Maxime Cohen, Associate Professor of Retail Management and Operations Management, was recently appointed Associate Editor of Management Science
Professor Patrick Augustin has been awarded the Best COVID-19 Related Paper at the International Risk Management Conference 2020.
The paper, titled In Sickness and in Debt: The COVID-19 Impact on Sovereign Credit Risk, explored the relation between economic growth shocks and sovereign default risk during the current pandemic.
Authors:Alexander Beath, Sebastien Betermier, Chris Flynn, Quentin Spehner
Published: July 21, 2020. Available at SSRN
Authors: Elena Obukhova, Brian Rubineau
Publication: Industrial Labor Relations Review (ILR Review), July 28, 2020
Four Desautels professors have been awarded research grants by the Institute for Data Valorization (IVADO), a Montreal-based scientific and economic data science hub. The grants will fund three two-year research projects led by Desautels professors as part of IVADO’s Fundamental Research Funding Program.
Congratulations to Professor Patricia Faison Hewlin and her colleagues across 25 academic institutions who have been awarded a Social Sciences and Humanities Research Council of Canada (SSHRC) Partnership Grant for the establishment of the "Inclusive Innovation and Entrepreneurship Network (IIE-Net)".
McGill University has awarded Professor Warut Khern-am-nuai with MI4 Emergency COVID-19 Research Funding to examine social media data to help retailers identify panic buying behavior during the pandemic.
Anthony C. Masi, Professor of Industrial Relations & Organizational Behaviour at the Desautels Faculty of Management, has received MI4 Emergency COVID-19 Research Funding.
McGill University has awarded Professor Juan Serpa with MI4 Emergency COVID-19 Research Funding to monitor COVID-19’s impact on business in Canada and across the world. Titled Quebec Data Central for Impact of Covid-19 on Society and Business and for a Post-Pandemic World, the one-year project aims to support businesses, researchers and policymakers in making informed decisions in the post-COVID era.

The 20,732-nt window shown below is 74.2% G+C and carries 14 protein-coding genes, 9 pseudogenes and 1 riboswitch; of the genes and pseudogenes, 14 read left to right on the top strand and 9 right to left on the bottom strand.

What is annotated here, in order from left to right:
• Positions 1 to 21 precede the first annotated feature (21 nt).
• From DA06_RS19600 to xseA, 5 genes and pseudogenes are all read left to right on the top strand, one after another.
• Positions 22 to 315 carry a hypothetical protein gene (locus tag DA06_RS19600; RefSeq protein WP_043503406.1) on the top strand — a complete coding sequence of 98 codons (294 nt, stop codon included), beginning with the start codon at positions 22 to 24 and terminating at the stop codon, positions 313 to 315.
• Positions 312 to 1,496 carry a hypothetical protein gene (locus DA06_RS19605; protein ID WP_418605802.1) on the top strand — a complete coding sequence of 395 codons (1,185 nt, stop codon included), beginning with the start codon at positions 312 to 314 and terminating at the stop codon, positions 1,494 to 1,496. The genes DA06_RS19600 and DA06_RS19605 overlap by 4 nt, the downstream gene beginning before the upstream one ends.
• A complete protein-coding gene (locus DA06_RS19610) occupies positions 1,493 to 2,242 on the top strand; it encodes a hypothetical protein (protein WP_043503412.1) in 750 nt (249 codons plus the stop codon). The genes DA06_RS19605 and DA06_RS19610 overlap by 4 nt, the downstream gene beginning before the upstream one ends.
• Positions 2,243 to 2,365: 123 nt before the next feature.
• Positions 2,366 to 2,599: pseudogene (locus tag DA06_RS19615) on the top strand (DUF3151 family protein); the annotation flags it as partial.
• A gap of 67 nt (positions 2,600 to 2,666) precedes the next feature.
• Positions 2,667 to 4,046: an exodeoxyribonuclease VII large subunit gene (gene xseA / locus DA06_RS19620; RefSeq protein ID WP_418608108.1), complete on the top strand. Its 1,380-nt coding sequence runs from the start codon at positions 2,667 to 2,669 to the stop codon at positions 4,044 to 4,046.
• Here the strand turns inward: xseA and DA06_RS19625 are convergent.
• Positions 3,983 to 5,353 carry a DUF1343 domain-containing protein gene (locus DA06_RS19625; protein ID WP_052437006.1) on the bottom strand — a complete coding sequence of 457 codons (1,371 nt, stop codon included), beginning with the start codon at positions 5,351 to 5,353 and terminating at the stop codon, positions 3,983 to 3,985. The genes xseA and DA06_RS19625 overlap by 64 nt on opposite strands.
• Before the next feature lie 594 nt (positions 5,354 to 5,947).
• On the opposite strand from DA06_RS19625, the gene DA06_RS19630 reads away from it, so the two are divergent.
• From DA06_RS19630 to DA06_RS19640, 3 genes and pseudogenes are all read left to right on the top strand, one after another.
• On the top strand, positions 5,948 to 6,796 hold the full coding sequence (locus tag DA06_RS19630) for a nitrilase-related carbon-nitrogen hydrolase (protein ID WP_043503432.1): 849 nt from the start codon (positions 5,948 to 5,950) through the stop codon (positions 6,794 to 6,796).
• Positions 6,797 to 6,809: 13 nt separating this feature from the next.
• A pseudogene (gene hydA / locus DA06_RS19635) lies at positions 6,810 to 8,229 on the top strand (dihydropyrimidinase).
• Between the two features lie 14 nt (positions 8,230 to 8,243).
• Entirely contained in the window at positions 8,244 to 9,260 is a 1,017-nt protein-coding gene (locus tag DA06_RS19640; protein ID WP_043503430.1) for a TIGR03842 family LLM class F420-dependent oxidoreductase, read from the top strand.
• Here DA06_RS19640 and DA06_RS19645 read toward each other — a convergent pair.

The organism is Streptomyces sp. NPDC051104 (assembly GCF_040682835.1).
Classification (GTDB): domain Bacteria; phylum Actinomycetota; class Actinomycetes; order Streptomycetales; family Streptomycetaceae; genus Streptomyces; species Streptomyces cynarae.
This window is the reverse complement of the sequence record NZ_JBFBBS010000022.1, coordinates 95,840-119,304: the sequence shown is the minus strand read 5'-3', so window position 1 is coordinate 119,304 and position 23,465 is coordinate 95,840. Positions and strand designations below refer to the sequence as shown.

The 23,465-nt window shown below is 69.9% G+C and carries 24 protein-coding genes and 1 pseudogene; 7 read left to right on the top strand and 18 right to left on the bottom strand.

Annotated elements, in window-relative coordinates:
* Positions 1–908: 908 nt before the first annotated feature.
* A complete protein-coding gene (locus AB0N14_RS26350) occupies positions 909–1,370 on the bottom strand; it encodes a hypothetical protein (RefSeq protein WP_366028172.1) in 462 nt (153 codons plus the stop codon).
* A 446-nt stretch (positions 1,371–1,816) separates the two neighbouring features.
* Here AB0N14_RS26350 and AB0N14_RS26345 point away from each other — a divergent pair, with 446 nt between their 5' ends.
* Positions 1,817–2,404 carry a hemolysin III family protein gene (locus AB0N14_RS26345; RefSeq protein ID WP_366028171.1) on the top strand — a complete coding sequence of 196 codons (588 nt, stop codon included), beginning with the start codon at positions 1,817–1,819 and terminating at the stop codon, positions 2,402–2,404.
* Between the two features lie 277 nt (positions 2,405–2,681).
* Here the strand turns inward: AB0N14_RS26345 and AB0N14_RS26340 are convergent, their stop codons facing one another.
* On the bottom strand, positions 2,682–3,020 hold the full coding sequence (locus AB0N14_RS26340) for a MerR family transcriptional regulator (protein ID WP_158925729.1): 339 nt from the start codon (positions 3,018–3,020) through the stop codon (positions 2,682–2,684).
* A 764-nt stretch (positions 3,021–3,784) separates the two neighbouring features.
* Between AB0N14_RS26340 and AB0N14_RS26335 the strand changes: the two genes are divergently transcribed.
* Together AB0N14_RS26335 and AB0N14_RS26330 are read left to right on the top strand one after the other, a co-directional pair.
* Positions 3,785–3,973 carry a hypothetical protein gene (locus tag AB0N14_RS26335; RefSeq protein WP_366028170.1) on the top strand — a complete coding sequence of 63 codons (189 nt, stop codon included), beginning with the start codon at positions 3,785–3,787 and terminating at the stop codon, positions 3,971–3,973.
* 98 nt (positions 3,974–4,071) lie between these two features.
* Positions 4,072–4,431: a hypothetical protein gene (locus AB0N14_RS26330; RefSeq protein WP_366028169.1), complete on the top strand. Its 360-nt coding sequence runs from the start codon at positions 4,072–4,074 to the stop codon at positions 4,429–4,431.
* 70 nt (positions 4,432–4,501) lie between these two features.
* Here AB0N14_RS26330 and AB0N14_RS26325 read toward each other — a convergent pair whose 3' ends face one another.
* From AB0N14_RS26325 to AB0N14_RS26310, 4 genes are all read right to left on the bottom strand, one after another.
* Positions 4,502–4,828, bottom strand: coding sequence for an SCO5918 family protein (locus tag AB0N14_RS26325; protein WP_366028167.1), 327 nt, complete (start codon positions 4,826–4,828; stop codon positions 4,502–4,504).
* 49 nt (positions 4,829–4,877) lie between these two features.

Authors: Kartik K. Ganju, Hilal Atasoy, Brad Greenwood and Jeff McCullough
Publication: Management Science, Volume 66, Issue 11, November 2020, Pages 5171-5181.
Although significant research has examined how technology can intensify racial and other outgroup biases, limited work has investigated the role information systems can play in abating them. Racial biases are particularly worrisome in healthcare, where underrepresented minorities suffer disparities in access to care, quality of care, and clinical outcomes. In this paper, we examine the role clinical decision support systems (CDSS) play in attenuating systematic biases among black patients, relative to white patients, in rates of amputation and revascularization stemming from diabetes mellitus. Using a panel of inpatient data and a difference-in-difference approach, results suggest that CDSS adoption significantly shrinks disparities in amputation rates across white and black patients—with no evidence that this change is simply delaying eventual amputations. Results suggest that this effect is driven by changes in treatment care protocols that match patients to appropriate specialists, rather than altering within physician decision making. These findings highlight the role information systems and digitized patient care can play in promoting unbiased decision making by structuring and standardizing care procedures.
Authors: Mohammad Nikoofal, Mehmet Gumus
Publication: European Journal of Operational Research, Forthcoming
Authors: Hedayat Alibeiki, Mehmet Gumus
Publication: International Journal of Production Economics, Forthcoming